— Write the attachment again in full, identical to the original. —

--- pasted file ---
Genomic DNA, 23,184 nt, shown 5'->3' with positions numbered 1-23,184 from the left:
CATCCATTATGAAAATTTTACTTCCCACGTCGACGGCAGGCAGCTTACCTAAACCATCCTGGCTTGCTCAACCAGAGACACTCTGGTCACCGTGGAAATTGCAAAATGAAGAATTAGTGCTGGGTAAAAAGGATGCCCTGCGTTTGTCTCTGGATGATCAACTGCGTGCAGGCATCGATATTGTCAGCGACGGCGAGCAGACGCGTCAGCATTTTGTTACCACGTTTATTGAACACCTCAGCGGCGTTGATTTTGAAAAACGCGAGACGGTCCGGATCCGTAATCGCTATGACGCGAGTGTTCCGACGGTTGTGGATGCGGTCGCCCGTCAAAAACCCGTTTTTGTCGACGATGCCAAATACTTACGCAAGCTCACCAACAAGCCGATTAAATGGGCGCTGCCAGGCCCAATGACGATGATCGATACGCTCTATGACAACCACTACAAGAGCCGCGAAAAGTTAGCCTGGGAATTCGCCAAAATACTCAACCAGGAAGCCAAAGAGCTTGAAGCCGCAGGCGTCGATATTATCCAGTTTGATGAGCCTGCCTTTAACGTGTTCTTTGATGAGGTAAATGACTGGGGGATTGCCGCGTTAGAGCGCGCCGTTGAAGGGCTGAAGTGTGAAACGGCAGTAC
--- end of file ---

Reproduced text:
Genomic DNA, 23,184 nt, shown 5'->3' with positions numbered 1-23,184 from the left:
CATCCATTATGAAAATTTTACTTCCCACGTCGACGGCAGGCAGCTTACCTAAACCATCCTGGCTTGCTCAACCAGAGACACTCTGGTCACCGTGGAAATTGCAAAATGAAGAATTAGTGCTGGGTAAAAAGGATGCCCTGCGTTTGTCTCTGGATGATCAACTGCGTGCAGGCATCGATATTGTCAGCGACGGCGAGCAGACGCGTCAGCATTTTGTTACCACGTTTATTGAACACCTCAGCGGCGTTGATTTTGAAAAACGCGAGACGGTCCGGATCCGTAATCGCTATGACGCGAGTGTTCCGACGGTTGTGGATGCGGTCGCCCGTCAAAAACCCGTTTTTGTCGACGATGCCAAATACTTACGCAAGCTCACCAACAAGCCGATTAAATGGGCGCTGCCAGGCCCAATGACGATGATCGATACGCTCTATGACAACCACTACAAGAGCCGCGAAAAGTTAGCCTGGGAATTCGCCAAAATACTCAACCAGGAAGCCAAAGAGCTTGAAGCCGCAGGCGTCGATATTATCCAGTTTGATGAGCCTGCCTTTAACGTGTTCTTTGATGAGGTAAATGACTGGGGGATTGCCGCGTTAGAGCGCGCCGTTGAAGGGCTGAAGTGTGAAACGGCAGTAC